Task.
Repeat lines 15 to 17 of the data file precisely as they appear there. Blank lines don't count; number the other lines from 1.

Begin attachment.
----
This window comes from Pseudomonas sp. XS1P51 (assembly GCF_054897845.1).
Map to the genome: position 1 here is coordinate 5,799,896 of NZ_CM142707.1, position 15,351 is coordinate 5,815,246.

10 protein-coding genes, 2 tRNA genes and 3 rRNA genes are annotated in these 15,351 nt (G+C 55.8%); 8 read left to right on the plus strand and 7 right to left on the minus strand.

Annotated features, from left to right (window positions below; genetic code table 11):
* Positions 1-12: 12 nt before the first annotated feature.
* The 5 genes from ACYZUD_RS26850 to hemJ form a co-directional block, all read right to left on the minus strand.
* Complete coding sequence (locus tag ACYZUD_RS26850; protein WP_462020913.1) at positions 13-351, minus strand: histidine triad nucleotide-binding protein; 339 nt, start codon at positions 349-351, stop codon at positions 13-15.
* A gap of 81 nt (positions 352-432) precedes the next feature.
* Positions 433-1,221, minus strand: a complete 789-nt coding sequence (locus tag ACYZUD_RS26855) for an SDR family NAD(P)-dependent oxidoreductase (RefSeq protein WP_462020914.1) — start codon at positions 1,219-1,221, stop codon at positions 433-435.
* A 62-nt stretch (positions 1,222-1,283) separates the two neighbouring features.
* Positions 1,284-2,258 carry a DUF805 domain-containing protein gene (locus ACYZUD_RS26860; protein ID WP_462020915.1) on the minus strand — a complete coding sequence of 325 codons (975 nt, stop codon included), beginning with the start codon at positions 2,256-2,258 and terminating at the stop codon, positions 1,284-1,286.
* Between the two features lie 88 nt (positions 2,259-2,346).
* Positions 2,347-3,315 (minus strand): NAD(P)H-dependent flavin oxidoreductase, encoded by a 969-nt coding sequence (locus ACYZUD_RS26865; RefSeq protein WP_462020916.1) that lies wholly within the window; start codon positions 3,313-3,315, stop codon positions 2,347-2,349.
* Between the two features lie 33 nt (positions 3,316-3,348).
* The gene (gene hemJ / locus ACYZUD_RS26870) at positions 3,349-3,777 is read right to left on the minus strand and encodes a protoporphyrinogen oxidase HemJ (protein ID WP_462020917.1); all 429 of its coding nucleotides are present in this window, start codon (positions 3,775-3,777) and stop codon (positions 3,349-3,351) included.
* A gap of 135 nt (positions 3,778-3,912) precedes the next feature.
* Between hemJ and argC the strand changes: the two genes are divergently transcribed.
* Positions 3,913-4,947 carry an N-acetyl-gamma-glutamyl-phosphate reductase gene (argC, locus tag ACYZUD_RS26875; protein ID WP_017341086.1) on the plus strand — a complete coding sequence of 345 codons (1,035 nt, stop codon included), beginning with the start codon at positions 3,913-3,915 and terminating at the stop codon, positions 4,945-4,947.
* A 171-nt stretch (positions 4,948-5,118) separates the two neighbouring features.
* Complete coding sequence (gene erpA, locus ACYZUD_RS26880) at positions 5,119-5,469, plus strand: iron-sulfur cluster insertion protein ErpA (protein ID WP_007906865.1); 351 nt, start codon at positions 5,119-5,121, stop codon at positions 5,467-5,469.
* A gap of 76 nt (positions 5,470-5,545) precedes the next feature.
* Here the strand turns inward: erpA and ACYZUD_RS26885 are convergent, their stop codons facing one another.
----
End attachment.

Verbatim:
* The gene (gene hemJ / locus ACYZUD_RS26870) at positions 3,349-3,777 is read right to left on the minus strand and encodes a protoporphyrinogen oxidase HemJ (protein ID WP_462020917.1); all 429 of its coding nucleotides are present in this window, start codon (positions 3,775-3,777) and stop codon (positions 3,349-3,351) included.
* A gap of 135 nt (positions 3,778-3,912) precedes the next feature.
* Between hemJ and argC the strand changes: the two genes are divergently transcribed.